Our Volunteers in Houston Did SO Much More Than Fix Houses

Preemptive love isn’t just for the Middle East. It isn’t just for war zones. It can be lived out everyday and everywhere by everyone.

Last weekend 50+ volunteers from all over the country volunteered to rebuild homes in Houston. It was proof that anything can be done with preemptive love—even construction. Volunteers flew from 13 states and drove from all over Texas to hang sheetrock, swing hammers, and put in long days of manual labor for those affected by Hurricane Harvey.

But they did so much more than rebuild houses… they went out of their way to love.

Our volunteers didn’t just fix up six houses in four days. They didn’t just save each homeowner between $15,000 and $20,000—money these families don’t have. They didn’t just help families move home in time for Christmas. And they didn’t just rebuild lives, families, and futures.

They unmade violence, loved across enemy lines, moved towards the “other” and waged peace. This weekend, our volunteers lived preemptive love. They were preemptive love.

We wanted to give you a glimpse into what that looked like on this trip…

Our volunteers chose to love anyway. At every turn.

Even though they didn’t have any reason to love people they’d never met, our volunteers loved them anyway. They chose to love anyway when we asked them to come help two weeks before Christmas, with very little notice. They chose to love anyway when we took them to a local mosque and asked them to listen and learn from those who are different from them. They chose to love anyway when we went to a low-income neighborhood after dark and asked them to make friends with people who didn’t speak their language. They chose to love anyway as they pulled poorly-aimed staples out of their hands and coughed up drywall dust. And chose to love anyway at night, when half the people in the room where they slept snored like a chainsaw.

Their reward for all that preemptive love was watching violence unmade right before their eyes. Not just the violence of a hurricane, but also the violence of illness and prejudice. Our volunteers built friendships and created a more inclusive love where there used to be “otherness” and division.

In the span of four days, they gained the confidence to go and love where they live because they experienced how it can change us and the world around us.

Our volunteers showed up even though it’s rarely convenient and almost never easy.

For nearly half our volunteers, showing up in Houston meant flying during the busiest (and most expensive) time of year with very little notice. It meant leaving their families during Christmas time, using vacation days, sick days, and airline miles.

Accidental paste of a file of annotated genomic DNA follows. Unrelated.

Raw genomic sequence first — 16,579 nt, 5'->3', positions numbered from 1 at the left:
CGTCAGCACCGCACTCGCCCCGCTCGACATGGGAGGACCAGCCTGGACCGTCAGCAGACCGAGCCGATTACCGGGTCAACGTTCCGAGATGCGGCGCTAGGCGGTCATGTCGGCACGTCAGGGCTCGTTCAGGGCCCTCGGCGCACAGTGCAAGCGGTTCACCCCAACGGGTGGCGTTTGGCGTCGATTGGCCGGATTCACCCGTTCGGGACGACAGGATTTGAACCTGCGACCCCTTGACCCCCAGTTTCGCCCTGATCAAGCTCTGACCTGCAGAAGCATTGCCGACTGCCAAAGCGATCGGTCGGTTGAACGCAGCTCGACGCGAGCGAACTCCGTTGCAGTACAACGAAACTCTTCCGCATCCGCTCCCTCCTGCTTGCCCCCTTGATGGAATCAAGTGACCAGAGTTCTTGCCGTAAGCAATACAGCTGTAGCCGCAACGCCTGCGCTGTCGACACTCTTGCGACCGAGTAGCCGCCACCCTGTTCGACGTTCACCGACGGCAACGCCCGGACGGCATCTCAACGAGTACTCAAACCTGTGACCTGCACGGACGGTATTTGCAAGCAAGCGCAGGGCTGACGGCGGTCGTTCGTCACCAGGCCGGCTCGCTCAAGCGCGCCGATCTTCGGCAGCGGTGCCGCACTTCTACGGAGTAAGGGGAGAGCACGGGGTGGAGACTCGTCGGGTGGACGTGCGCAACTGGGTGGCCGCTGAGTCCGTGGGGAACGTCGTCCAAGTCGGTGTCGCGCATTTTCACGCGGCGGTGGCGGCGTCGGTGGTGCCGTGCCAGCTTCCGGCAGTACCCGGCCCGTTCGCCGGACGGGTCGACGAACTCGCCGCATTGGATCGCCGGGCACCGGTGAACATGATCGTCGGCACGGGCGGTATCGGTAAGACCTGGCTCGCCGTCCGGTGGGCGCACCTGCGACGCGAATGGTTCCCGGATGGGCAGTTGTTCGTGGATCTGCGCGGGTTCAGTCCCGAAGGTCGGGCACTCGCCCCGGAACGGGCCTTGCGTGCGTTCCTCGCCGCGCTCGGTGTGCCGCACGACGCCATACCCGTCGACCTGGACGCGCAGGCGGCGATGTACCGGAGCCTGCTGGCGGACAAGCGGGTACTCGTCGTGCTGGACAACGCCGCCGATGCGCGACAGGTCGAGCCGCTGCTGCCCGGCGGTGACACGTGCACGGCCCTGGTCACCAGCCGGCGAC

The majority of our volunteers were women, and this trip meant traveling alone, leaving children, and stepping into the unknown by themselves. It meant signing up to hang sheetrock when they had no experience, trusting we would teach them like we said we would. It was a sacrifice. But they showed up.

And in return, they got to love and be loved by the people who homes they were fixing—cry with them, laugh with them, and see the change in their demeanor as their houses were put back together. It’s amazing how much hope these families gained with each piece of sheetrock screwed into place.

“This isn’t just sheetrock.

To us, this is so much more than sheetrock.”

—Patrick (one of the homeowners)—

Because our volunteers showed up, they got to unmake violence and remake the world for these families.

Finally, our volunteers got out of the way, allowing the families we served to own their future.

Change is only sustainable if people can do this. We haven’t really helped anyone if they go back to needing help after we leave.

In Houston, this reality hit home when one of the families we’ve helped asked if they could provide dinner for our entire group of volunteers, partners, and staff—more than 60 people. We were tempted to refuse, to say it was too much. But we realized that this was their way of saying thank you with dignity. To stand on their own two feet and serve us, instead of always being the ones saying “thank you.”

To refuse them would have been to retain our place of power as the giver. It would be the opposite of empowerment.

So we showed up with our crew and ate some of the best Mexican food we’ve ever had. We thanked them profusely, let them serve us, and asked for a tour of their new home. We were equals. Friends. Full of mutual respect.

That family moved back in yesterday—with new floors, a new kitchen, and fresh paint. Their kids will celebrate Christmas at home.The parents will go back to being themselves, instead of being victims of a hurricane. And we’ll move forward with them as friends.

Because this isn’t charity. This is relationship.

We are deeply grateful to our volunteers, partners, and new friends for letting us be a part of their life. We are grateful to all of you who’ve given to make this work possible. We’ve learned so much from you, and we are eternally in your debt for all the love you’ve shown to us and each other.

From our team to all of you: we are inspired, encouraged and challenged by the way you embraced the concept of preemptive love this weekend. And we are forever changed by getting to know you.

Thank you.